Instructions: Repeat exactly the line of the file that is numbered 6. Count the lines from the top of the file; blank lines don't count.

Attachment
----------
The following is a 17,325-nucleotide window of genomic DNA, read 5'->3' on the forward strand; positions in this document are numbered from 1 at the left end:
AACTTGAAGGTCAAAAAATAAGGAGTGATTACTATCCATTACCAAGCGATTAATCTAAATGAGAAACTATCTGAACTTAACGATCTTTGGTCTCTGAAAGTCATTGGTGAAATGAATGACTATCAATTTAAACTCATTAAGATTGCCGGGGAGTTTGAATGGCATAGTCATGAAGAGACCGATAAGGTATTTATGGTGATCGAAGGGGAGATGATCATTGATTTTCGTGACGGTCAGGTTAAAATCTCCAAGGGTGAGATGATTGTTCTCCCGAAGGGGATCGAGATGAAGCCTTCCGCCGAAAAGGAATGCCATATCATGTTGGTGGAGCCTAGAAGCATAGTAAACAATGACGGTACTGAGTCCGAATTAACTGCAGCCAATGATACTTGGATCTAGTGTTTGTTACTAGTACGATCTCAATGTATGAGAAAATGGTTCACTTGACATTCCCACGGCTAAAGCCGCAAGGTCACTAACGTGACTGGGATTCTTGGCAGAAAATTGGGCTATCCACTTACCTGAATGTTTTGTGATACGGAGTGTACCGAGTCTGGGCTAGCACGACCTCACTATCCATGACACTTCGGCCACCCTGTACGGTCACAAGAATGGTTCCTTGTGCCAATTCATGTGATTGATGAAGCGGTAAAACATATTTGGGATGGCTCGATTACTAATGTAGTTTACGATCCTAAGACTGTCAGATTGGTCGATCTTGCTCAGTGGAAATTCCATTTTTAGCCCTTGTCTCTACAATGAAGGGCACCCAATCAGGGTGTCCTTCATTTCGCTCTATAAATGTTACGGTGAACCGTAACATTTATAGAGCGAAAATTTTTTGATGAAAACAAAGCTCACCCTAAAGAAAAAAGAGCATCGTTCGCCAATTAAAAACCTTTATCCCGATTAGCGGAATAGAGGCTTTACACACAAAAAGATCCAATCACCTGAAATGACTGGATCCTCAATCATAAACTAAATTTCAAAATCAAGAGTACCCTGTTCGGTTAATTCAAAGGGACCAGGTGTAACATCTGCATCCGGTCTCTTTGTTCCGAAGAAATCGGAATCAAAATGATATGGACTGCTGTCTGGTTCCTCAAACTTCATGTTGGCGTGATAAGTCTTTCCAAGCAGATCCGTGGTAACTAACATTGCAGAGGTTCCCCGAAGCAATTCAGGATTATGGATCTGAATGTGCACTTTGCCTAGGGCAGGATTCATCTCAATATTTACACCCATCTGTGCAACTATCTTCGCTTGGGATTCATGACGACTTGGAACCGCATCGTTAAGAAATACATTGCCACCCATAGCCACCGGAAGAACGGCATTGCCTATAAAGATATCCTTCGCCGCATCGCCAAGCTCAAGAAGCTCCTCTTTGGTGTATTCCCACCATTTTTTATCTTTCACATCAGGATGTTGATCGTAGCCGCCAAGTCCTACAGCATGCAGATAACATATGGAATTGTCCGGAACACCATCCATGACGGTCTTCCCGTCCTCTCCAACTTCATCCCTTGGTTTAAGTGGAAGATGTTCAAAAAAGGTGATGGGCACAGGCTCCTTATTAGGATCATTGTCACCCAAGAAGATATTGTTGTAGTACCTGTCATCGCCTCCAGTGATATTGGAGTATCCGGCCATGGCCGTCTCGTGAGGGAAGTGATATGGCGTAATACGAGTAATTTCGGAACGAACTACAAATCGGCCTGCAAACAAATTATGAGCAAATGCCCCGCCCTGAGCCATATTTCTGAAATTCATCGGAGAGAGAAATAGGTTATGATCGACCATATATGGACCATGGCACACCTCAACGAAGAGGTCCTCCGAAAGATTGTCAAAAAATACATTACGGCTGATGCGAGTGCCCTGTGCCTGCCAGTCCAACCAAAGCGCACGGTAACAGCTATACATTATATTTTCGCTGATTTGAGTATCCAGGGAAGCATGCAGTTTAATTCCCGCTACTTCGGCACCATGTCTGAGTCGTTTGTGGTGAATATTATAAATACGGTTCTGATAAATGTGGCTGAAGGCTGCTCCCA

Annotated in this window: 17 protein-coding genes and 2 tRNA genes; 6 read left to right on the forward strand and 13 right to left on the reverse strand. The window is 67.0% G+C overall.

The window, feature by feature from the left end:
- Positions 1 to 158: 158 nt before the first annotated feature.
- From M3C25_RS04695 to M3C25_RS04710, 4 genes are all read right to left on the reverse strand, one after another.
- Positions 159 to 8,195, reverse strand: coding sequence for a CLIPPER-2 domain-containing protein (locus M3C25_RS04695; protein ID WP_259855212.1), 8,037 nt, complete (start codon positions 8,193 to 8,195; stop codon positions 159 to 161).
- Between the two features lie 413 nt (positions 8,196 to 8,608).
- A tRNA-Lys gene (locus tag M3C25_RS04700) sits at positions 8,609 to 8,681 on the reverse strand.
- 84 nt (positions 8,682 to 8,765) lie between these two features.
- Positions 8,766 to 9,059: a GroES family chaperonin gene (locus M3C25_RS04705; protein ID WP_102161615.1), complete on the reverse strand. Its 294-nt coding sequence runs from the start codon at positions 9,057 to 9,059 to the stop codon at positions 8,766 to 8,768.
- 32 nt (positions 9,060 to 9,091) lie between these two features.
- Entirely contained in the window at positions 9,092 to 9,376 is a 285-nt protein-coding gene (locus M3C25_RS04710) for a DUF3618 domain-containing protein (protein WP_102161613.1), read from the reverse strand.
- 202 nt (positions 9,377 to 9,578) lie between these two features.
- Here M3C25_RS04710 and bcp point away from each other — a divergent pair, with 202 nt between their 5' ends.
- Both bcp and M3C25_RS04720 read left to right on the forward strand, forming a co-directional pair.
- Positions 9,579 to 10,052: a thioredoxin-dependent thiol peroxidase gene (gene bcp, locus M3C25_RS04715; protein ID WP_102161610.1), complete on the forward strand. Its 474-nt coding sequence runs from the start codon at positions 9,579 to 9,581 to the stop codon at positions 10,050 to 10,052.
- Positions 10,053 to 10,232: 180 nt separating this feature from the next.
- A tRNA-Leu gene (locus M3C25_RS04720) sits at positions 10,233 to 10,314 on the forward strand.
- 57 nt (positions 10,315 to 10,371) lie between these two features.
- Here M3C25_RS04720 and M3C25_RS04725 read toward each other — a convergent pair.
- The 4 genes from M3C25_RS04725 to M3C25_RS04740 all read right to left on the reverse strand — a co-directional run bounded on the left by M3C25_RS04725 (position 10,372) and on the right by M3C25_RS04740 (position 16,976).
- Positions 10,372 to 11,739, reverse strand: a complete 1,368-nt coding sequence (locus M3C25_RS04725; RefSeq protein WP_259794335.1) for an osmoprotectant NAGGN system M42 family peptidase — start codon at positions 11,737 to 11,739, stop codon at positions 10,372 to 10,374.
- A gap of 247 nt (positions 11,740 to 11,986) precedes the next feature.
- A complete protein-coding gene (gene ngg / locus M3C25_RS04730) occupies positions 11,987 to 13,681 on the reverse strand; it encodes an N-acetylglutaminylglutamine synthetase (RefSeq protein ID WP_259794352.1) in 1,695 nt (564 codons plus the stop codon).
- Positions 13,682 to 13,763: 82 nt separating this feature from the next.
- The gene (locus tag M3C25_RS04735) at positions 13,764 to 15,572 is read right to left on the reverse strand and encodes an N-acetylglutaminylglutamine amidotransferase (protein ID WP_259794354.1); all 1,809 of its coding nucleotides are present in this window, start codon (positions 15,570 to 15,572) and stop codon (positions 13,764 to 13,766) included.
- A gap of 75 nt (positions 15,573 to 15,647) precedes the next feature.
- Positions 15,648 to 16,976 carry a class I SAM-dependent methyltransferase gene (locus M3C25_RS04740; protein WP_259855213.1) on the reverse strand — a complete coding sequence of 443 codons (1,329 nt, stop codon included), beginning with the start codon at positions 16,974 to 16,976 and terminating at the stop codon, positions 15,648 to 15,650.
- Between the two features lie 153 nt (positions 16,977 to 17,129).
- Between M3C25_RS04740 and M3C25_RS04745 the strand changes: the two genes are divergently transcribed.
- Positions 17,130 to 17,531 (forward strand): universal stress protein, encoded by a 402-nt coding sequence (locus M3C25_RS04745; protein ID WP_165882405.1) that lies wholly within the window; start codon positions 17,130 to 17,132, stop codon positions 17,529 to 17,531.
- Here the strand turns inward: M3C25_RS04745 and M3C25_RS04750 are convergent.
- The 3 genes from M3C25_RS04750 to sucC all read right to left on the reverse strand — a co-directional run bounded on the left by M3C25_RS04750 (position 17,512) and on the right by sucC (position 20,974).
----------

- From M3C25_RS04695 to M3C25_RS04710, 4 genes are all read right to left on the reverse strand, one after another.